As Chair of the Council, I invite all my CEO colleagues to participate in this year’s meeting in Washington D.C. on April 7th-9th, and especially those that may be new to the CEO position. I am confident that you will find a welcoming and supportive community of peers and a top level program that will leave you positioned for success in the years to come.
    I also encourage you to support your staff’s participation in the other section Mid-Year Meetings as a part of their professional development program. Through participation in these events, your team members will have access to peers and experts engaged in economic, operations, marketing, member benefits, and community service roles. As Joe blogged a few weeks ago, ‘Mid-Year Meetings are where the work gets done – marketing partnerships are formed; cooperative relationships are built; mergers are negotiated; knowledge is shared – in a “roll-up-your-sleeves’ forum like no other in the industry.”

    On-line registration is available for both the Fraternal Operations Mid-Year Meeting, sponsored by the Secretaries/HR Section (April 6-8), and the Presidents Mid-Year Meeting (April 7-9). As usual, these meetings overlap and are held at the same location – the Marriott in Crystal City, VA (right across the river from Washington, D.C.).

    Take a look at the exciting programming we have planned.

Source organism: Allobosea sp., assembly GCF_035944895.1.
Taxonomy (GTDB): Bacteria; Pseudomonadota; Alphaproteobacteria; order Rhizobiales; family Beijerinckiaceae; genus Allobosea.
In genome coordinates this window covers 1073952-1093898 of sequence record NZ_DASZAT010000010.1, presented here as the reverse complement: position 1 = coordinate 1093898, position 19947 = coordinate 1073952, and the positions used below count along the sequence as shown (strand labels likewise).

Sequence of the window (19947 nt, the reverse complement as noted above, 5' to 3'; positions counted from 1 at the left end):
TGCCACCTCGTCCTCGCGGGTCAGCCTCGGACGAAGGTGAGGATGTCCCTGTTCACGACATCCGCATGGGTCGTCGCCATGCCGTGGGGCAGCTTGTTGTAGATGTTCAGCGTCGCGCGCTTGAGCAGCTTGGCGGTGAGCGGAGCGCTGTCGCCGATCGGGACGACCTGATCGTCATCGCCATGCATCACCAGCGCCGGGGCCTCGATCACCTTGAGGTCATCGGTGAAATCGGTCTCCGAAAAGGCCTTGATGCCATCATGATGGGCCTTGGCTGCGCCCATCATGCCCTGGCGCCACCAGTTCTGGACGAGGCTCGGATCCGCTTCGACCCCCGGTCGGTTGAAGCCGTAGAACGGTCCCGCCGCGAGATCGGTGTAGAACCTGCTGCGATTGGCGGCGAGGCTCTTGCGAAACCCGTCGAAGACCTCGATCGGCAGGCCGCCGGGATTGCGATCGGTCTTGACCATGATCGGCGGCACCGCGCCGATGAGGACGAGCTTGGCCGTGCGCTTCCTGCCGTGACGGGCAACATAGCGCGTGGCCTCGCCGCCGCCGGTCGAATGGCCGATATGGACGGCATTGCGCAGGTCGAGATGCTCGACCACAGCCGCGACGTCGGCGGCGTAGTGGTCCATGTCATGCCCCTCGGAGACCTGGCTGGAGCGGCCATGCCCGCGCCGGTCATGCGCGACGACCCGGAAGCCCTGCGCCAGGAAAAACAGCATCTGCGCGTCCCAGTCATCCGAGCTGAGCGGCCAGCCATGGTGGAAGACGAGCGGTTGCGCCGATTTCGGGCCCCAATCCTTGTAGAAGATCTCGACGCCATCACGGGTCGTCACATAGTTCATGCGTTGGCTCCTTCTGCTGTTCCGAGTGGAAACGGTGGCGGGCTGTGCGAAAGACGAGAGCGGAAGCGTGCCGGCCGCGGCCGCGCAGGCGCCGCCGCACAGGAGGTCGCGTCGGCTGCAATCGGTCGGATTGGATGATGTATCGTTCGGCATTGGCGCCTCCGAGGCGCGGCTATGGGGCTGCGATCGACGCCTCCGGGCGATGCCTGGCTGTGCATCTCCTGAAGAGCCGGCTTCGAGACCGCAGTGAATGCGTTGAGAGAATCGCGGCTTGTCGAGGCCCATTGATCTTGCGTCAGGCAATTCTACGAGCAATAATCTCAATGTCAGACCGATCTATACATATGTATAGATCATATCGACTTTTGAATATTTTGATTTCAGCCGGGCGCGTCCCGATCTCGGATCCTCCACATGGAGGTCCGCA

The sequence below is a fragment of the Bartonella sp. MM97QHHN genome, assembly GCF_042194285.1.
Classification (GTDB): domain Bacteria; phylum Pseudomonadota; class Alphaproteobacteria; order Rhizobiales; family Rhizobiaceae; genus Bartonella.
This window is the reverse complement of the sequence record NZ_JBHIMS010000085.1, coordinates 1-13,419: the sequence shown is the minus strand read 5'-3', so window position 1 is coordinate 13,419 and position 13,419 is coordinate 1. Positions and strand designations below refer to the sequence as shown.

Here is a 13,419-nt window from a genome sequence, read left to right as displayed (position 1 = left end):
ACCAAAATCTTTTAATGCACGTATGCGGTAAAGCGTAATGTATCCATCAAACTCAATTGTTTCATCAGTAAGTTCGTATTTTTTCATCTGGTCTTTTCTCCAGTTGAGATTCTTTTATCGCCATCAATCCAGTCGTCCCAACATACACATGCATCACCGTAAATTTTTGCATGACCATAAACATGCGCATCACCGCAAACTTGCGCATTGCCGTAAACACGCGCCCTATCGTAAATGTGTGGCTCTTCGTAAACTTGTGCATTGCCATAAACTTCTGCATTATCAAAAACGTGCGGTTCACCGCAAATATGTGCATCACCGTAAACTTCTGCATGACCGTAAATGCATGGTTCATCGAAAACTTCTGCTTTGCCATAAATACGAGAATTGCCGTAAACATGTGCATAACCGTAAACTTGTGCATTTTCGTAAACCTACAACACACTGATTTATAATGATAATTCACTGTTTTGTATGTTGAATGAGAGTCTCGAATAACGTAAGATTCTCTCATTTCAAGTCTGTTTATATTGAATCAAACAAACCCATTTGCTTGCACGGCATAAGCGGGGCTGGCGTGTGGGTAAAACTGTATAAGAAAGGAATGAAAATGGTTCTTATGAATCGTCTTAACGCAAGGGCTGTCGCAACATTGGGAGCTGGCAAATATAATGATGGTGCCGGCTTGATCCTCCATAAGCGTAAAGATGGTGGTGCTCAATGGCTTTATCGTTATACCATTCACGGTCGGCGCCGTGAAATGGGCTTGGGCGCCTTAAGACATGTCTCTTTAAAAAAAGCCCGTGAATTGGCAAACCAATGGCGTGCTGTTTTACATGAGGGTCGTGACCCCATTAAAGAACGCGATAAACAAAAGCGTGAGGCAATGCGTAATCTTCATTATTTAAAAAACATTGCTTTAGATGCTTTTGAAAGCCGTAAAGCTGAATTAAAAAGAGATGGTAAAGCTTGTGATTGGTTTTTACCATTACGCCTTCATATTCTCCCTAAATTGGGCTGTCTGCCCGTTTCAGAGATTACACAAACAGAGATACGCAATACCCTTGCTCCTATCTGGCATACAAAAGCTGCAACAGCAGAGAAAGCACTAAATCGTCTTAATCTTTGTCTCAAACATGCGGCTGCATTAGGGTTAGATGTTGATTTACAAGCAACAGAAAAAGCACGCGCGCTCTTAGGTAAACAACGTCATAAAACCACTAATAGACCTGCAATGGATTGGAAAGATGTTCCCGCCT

2013 President’s Mid Year Meeting Program

    2013 Fraternal Operations Mid-Year Meeting

    Why not register with your COO or number-two person and attend both meetings? There is a special rate that will save you $160 per person.

    Just a reminder that Presidents Meeting participants should plan on arriving on Sunday, April 7, in time to attend the welcoming reception and dinner that evening, and to depart on Wednesday, April 10, in order to participate in the Capitol Hill visits on the afternoon of April 9 and the reception in the Capitol that evening.

    I encourage everyone to get involved with a Section through the American Fraternal Alliance. No matter where you are or what you do for your society, you can find a community that will ensure you never have to feel lonely again.

    Thanks to Joe for this opportunity and I look forward to seeing everyone in Washington!

    4 Responses

    1. Great message Jackie! It is fellow CEOs like you who, by living the fraternal values of our system, make the excellent programs at the President’s section even more meaningful. Thank you.

    2. Thanks Jackie! Great to feel a sense of team in the fraternal community!

    3. […] to Jackie Felling from Degree of Honor for her terrific guest blog last week. She spoke in ways I couldn’t about the value of attending the Presidents Mid-Year Meeting and, […]

    4. Well said! I recall that Jackie was the first CEO I contacted in deciding to come to CHFS and she cheerfully provided her insight and wisdom – and encouragement such that I felt comfortable that I was not alone.